It’s proved a busy week for opinionated people in the realm of social media. Two new sites have launched in the last week that afford users the ability to save and share their thoughts about products and places: Fablistic and SocialSmack.
Fablistic, geared towards social networking via ratings and reviews, aims to bring a more interpersonal touch to the format behind traditional opinion powerhouses like Amazon reviews. Fablistic has a five point approach: save, share, organize, remember, and explore. In essence, it provides users a way to remember what they thought about things like restaurants, books, movies, electronics, or other products and services. While they’re at it, they can let their voice be heard across the Fablistic site and discover other topics that might be of interest by viewing the opinions of others.
Fablistic is now open to the general public at Fablistic.com. Users can sign up for an independent account or use their Facebook login details to participate.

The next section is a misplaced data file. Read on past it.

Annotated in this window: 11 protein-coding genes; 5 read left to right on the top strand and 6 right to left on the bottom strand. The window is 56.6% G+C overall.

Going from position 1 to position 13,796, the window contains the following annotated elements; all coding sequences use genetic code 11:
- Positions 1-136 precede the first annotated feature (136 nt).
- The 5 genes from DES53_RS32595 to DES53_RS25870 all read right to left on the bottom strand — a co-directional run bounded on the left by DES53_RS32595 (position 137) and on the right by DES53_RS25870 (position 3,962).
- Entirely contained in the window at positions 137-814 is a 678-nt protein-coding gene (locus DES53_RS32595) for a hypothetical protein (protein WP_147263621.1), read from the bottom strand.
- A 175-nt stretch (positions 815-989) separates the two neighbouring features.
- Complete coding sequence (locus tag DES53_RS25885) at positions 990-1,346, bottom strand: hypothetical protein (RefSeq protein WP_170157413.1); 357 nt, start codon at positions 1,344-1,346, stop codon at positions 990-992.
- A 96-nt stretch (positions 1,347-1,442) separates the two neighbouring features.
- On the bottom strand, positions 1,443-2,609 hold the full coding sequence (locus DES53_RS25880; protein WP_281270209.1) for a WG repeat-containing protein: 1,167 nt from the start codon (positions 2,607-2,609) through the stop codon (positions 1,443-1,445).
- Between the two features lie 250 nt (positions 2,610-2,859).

SocialSmack was recently announced to the world at Silicon Valley’s DEMO Conference, as one of 70 companies selected to present at the gathering. SocialSmack takes a lighthearted approach at reviews and ratings, creating a social game-like atmosphere by giving users the opportunity to earn points, badges, and other honors for their participation. The system is based on “props” (good reviews) and “drops” (bad reviews) for brands. It’s similar to location-based networking in that it lets you “check in” with your positive or negative rating. In his Examiner.com article Daniel Seynard points out it’s also a way for brands to see how they are performing.
SocialSmack is currently in open beta at SocialSmack.com. Like Fablistic, you can sign up for a standalone account or link with Facebook.
A writer and editor in the field of social media marketing since 2007, Dina busies herself authoring posts for multiple Splashpress Media properties; Google News syndicate IndyPosted; several Media Discounters sites; and numerous market research endeavours with Yovia. Called "pathologically eclectic" by the man who coined the term, thirtysomething Dina lives and writes in the suburbs of literary hub New York City.